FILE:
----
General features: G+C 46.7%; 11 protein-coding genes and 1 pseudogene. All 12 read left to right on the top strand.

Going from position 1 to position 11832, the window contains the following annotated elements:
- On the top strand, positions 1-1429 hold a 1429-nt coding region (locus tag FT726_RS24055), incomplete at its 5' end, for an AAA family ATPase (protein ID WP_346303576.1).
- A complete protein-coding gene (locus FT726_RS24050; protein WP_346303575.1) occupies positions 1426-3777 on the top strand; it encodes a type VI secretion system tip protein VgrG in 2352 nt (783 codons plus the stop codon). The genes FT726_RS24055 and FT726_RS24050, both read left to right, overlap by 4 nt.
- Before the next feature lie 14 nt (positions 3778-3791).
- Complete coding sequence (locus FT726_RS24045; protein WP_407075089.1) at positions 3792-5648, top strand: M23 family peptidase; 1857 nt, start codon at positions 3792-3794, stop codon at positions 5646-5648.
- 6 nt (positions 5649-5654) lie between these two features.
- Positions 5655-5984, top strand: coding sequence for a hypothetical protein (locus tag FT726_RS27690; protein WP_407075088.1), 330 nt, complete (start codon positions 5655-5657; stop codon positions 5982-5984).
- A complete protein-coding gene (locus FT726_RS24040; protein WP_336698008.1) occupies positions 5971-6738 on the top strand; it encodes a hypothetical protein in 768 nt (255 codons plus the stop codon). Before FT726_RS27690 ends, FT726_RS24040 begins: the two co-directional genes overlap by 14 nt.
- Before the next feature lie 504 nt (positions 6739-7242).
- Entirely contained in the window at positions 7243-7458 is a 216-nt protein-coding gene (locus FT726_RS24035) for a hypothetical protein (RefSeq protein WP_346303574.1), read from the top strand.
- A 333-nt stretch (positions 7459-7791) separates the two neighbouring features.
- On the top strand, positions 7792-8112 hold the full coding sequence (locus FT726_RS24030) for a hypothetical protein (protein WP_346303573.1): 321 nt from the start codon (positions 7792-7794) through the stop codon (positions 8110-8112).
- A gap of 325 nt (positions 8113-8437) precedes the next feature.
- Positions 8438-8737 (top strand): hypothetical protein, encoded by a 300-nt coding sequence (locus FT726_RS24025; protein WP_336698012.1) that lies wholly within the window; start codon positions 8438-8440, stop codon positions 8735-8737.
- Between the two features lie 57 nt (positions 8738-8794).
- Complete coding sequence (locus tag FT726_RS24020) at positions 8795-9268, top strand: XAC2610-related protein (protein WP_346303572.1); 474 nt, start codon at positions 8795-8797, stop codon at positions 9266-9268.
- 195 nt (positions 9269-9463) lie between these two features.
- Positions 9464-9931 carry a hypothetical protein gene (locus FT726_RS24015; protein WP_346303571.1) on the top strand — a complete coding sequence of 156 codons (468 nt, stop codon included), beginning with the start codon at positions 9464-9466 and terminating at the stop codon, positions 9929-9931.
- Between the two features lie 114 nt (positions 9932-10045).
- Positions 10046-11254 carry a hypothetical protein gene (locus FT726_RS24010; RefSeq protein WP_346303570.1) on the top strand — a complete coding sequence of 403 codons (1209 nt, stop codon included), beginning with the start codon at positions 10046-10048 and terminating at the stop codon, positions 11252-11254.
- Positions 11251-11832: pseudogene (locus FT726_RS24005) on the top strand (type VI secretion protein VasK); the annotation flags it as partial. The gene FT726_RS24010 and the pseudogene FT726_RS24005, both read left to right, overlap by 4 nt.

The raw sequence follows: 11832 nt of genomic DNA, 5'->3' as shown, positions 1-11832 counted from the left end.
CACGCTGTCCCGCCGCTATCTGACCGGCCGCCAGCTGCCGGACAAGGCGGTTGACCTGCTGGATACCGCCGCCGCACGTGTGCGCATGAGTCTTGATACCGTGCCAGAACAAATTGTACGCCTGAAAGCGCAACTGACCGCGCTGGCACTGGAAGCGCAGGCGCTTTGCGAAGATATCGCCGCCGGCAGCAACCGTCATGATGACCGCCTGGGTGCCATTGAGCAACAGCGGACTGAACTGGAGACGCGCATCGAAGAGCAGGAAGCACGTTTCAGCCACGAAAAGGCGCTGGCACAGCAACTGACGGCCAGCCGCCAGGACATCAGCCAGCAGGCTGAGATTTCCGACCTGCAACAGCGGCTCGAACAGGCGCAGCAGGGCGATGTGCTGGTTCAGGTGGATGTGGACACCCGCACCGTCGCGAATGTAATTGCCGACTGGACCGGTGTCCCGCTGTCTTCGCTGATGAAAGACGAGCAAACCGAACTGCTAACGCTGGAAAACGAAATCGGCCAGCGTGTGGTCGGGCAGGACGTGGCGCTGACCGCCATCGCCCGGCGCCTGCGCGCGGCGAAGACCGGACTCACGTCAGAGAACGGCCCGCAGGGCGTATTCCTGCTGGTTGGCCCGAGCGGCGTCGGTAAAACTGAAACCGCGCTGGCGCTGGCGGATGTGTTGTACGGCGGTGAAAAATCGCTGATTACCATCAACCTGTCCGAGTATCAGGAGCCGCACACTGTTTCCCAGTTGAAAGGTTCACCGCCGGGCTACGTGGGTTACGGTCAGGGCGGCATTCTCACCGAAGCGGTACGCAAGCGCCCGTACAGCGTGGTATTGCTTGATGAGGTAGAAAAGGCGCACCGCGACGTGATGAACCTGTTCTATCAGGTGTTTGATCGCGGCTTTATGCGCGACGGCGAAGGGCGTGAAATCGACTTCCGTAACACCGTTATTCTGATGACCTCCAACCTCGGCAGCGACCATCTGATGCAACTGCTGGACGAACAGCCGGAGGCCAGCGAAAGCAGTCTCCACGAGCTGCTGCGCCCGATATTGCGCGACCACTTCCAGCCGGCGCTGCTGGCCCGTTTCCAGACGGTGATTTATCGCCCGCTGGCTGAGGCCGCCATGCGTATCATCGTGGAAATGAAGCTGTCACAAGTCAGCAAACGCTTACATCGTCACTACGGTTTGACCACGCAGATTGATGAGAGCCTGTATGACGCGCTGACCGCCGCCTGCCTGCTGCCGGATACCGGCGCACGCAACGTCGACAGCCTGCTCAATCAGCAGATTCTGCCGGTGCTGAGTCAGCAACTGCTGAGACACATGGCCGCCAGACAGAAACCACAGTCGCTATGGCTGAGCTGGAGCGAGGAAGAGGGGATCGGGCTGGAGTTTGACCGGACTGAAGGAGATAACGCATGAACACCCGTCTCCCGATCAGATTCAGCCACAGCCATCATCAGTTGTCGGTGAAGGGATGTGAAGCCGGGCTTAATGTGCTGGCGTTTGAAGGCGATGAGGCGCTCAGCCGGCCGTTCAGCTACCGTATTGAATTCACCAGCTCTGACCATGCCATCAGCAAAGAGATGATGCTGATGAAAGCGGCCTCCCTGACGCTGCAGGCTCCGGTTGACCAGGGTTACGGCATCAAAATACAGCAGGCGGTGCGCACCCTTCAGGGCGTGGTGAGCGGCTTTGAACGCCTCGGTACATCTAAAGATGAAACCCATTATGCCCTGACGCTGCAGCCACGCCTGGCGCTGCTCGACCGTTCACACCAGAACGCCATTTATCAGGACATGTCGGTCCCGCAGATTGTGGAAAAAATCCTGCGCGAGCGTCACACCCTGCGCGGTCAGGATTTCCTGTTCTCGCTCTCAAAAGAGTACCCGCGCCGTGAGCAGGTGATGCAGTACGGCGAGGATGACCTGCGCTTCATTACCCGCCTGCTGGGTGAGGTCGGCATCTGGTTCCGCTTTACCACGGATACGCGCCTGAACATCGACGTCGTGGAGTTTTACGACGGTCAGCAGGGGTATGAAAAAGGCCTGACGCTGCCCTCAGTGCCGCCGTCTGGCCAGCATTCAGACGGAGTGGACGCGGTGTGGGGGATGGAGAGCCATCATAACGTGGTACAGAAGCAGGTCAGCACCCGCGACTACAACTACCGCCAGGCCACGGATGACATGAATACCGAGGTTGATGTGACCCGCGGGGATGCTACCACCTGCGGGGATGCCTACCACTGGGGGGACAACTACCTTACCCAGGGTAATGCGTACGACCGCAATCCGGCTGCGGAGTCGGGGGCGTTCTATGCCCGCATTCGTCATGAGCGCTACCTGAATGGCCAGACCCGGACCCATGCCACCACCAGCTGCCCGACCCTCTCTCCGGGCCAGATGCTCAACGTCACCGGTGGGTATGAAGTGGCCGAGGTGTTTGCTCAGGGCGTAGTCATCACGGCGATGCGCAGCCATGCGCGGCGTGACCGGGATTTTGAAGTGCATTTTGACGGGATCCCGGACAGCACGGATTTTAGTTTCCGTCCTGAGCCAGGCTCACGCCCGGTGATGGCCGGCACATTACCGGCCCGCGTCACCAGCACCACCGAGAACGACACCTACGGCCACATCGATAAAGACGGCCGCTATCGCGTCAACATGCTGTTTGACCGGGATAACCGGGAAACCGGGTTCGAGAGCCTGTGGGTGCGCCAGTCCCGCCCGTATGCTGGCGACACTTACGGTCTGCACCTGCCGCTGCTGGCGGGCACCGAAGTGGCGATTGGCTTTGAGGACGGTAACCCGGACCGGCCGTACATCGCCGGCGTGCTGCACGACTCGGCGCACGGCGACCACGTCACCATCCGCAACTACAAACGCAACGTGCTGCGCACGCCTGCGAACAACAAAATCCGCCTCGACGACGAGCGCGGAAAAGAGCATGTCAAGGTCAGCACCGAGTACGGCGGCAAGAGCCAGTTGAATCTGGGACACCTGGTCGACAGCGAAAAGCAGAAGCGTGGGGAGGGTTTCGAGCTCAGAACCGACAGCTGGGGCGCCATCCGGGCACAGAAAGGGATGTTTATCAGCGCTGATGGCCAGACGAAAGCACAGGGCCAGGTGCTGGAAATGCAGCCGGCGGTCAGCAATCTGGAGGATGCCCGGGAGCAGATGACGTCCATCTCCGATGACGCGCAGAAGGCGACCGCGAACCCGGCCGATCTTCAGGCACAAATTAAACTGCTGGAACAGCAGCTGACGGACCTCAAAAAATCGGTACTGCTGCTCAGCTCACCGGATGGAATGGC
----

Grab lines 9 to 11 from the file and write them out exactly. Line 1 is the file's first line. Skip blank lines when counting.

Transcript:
- A complete protein-coding gene (locus FT726_RS24040; protein WP_336698008.1) occupies positions 5971-6738 on the top strand; it encodes a hypothetical protein in 768 nt (255 codons plus the stop codon). Before FT726_RS27690 ends, FT726_RS24040 begins: the two co-directional genes overlap by 14 nt.
- Before the next feature lie 504 nt (positions 6739-7242).
- Entirely contained in the window at positions 7243-7458 is a 216-nt protein-coding gene (locus FT726_RS24035) for a hypothetical protein (RefSeq protein WP_346303574.1), read from the top strand.